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You Coach People With ADD, Whether You Know it Or Not!

July 27, 2012

Web MD says that 4% to 5% of adults have ADD (Attention Deficit Disorder) or ADHD (Attention Deficit Hyperactivity Disorder).  I’ll just call it ADD to keep things simple.

JugglingAnyway, that’s a high number – about one out of every 20 people you know has ADD!

Because adults and teenagers with ADD struggle with these ADD problems (among other things)…

  • Procrastination
  • Poor organizational skills
  • Low self esteem
  • Poor planning abilities
  • Distractibility
  • Forgetfulness
  • Difficulty focusing
  • Low frustration tolerance
  • Difficulty with details and instructions
  • Relationships

 …then it stands to reason that people with ADD would be more likely to seek out coaching, with its emphasis on structure, focus, planning and action steps.

So I will make a wild guess that at least 10% of people who seek coaching have ADD or ADHD, or many of the symptoms of this diagnosis. 

[If you or one of your clients has ADD, make sure you check out Linda Roggli’s new program, “Gentle Nudge,” below!] 

Add to that the number of people who have just some of these symptoms, so they don’t qualify for a diagnosis.  These people are struggling also.  I think I might be one of them.

What does that mean for you?  As a coach, it is important to be on the lookout for this list of symptoms, to educate yourself more about ADD, and to make sure they are diagnosed correctly.  This will help a medical professional decide if they could be helped by medication [See sidebar].  Knowing your diagnosis is often a huge relief, helping the person feel less “lazy” or “dumb.”  They can just focus on what they need to do to succeed, knowing the signs of ADD.

Be aware that the smarter the person with ADHD, the easier it is for them to get around their symptoms, and to become high-achieving adults.  That doesn’t mean that they don’t need the same kind of help.

ADHD ExperienceIf you coach people with ADD, then you know how difficult it is for them to focus, plan, set priorities, and remember what they are supposed to be working on each day.

Luckily, there are a growing number of people who are ADHD coaches.  They have studied with experts and become certified specialists in this area.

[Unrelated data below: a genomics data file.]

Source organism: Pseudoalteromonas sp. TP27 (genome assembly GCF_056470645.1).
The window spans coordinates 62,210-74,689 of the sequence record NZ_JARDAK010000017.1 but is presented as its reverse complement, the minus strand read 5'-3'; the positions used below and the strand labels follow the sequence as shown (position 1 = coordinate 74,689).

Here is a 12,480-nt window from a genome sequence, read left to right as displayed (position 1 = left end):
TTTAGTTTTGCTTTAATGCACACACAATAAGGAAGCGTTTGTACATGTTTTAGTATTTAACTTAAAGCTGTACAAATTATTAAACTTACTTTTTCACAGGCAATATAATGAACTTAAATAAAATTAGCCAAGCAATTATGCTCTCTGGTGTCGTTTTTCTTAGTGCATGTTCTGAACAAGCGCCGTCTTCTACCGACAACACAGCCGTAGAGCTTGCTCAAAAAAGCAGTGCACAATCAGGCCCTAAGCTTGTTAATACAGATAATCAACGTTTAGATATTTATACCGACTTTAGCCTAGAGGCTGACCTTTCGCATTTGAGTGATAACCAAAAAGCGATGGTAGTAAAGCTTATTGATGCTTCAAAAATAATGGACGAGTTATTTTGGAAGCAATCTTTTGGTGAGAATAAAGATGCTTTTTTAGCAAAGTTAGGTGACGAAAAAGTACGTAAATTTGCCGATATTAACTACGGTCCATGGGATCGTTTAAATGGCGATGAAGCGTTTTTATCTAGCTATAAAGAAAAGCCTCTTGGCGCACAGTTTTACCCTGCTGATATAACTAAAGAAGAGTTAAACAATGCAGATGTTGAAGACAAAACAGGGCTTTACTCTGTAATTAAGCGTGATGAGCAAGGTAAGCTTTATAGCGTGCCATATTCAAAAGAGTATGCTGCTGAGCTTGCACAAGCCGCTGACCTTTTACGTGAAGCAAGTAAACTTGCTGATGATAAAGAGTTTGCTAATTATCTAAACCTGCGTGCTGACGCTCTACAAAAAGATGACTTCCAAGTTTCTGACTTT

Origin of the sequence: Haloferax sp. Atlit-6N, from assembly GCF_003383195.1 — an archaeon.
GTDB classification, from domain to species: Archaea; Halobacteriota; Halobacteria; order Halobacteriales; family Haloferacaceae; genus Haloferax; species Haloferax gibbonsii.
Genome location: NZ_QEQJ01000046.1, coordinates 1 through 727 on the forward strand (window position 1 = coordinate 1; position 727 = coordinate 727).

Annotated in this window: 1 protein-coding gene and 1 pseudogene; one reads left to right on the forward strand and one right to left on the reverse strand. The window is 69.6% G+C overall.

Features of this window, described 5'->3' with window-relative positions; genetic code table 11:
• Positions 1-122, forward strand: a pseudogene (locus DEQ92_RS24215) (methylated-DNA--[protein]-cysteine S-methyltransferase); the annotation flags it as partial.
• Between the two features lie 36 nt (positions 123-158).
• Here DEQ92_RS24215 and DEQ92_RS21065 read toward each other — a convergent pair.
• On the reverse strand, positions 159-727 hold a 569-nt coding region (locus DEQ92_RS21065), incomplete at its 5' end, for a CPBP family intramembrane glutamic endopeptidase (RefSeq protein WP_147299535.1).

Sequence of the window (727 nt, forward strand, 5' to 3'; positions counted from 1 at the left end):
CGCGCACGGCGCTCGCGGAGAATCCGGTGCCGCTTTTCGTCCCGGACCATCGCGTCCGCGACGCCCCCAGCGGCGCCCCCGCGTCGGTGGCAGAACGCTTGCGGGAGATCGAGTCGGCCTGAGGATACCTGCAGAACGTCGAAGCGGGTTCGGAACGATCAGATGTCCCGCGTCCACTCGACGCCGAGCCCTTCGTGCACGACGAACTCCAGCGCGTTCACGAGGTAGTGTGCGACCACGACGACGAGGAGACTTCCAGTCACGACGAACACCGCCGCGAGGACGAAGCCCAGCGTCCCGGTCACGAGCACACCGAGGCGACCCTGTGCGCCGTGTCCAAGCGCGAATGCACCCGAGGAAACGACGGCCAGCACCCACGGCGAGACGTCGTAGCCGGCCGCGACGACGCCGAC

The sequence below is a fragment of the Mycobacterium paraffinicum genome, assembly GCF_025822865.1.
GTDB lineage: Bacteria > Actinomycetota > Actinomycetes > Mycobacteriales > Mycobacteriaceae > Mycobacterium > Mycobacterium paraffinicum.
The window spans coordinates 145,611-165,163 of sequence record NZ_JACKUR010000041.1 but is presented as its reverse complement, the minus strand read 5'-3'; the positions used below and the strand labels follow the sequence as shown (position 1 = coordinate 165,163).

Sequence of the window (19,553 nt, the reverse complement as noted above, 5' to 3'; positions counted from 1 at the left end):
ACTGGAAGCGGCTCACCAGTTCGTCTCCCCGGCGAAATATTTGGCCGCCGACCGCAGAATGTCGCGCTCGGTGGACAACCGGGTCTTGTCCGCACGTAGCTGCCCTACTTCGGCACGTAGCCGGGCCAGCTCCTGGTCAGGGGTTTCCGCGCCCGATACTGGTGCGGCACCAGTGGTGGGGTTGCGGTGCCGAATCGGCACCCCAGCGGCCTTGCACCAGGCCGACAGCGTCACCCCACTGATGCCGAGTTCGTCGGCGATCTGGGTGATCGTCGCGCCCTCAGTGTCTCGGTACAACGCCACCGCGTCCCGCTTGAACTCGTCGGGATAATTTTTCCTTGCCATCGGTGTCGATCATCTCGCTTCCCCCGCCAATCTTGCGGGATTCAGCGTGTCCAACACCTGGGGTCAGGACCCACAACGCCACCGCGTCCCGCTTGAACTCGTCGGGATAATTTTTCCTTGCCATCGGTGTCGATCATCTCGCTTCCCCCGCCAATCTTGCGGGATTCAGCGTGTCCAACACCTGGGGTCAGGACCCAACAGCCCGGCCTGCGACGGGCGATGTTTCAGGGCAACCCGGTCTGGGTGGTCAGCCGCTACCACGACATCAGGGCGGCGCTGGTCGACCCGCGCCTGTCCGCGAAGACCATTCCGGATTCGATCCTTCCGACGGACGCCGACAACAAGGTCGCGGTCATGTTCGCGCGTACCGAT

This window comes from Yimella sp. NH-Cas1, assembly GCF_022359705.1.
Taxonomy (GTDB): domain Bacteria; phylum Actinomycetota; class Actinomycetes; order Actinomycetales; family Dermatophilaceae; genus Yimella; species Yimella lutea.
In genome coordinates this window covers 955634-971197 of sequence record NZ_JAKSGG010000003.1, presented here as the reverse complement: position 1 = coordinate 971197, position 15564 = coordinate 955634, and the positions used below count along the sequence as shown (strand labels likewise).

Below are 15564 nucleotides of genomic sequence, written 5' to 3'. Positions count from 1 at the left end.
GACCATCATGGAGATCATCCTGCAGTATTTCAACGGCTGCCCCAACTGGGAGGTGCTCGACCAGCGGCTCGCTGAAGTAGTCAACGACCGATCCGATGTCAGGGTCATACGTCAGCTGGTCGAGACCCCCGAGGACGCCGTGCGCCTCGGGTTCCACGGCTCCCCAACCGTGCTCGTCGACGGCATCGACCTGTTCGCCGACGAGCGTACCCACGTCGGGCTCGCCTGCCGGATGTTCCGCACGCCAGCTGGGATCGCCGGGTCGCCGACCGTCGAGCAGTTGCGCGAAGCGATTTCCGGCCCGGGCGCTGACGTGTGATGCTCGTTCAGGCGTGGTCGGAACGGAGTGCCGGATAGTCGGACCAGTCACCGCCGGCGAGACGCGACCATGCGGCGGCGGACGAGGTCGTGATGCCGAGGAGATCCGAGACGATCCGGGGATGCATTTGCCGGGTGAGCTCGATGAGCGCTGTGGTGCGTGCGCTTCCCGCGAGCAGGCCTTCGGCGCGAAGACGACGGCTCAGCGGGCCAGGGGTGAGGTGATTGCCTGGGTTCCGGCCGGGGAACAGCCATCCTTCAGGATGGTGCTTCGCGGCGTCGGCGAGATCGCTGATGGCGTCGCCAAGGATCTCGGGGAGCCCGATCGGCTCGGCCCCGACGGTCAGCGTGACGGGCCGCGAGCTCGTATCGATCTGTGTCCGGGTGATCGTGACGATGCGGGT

I had the pleasure of meeting many of them when I gave my presentation, “Recurring Revenue, Rock Star Results:  Online Accountability Groups for ADHD,” at the ADHD Coaches Organization (ACO) national conference on March 22, 2012.  What an incredibly fun, friendly, and bright group of people!  Getting to know them was a true delight.

Five of the 30 coaches in my audience became Finish Agent licensees.  They could immediately see that the structure, daily accountability, the small-group community, the ability to track progress visually, and a place to post their 4-week goals, all would help people with ADD overcome their most persistent problems.

I recently gave a webinar to the ADDiva Network, and was interviewed by Linda Roggli, the Founder and “Director of Possibilities.”  I explored the concept of regular daily actions as a way to tackle those big projects that means so much to you but have no external deadline.  I called the talk “How to Eat an Elephant One Bite at a Time.”  You can read about it here  How to Eat an Elephant One Bite at a Time.  Linda is offering the recording and videos for a nominal fee here: ADDiva Goodies Shop— go to “All the ADD goodies are hidden here” and then click on the middle picture.

But most importantly, read about Linda’s NEW PROGRAM, called Gentle Nudge, which will use our Finish Agent technology to help people with ADD to get things accomplished and keep their priorities straight on a daily basis.

Check it out now:  Gentle Nudge  (http://gentlenudge.me/)

Gentle Nudge

Then make sure you come back here and let us know whether you think you work with more than a few people with ADD.  Or tell us whether you have a sneaking suspicion that maybe you have ADD.

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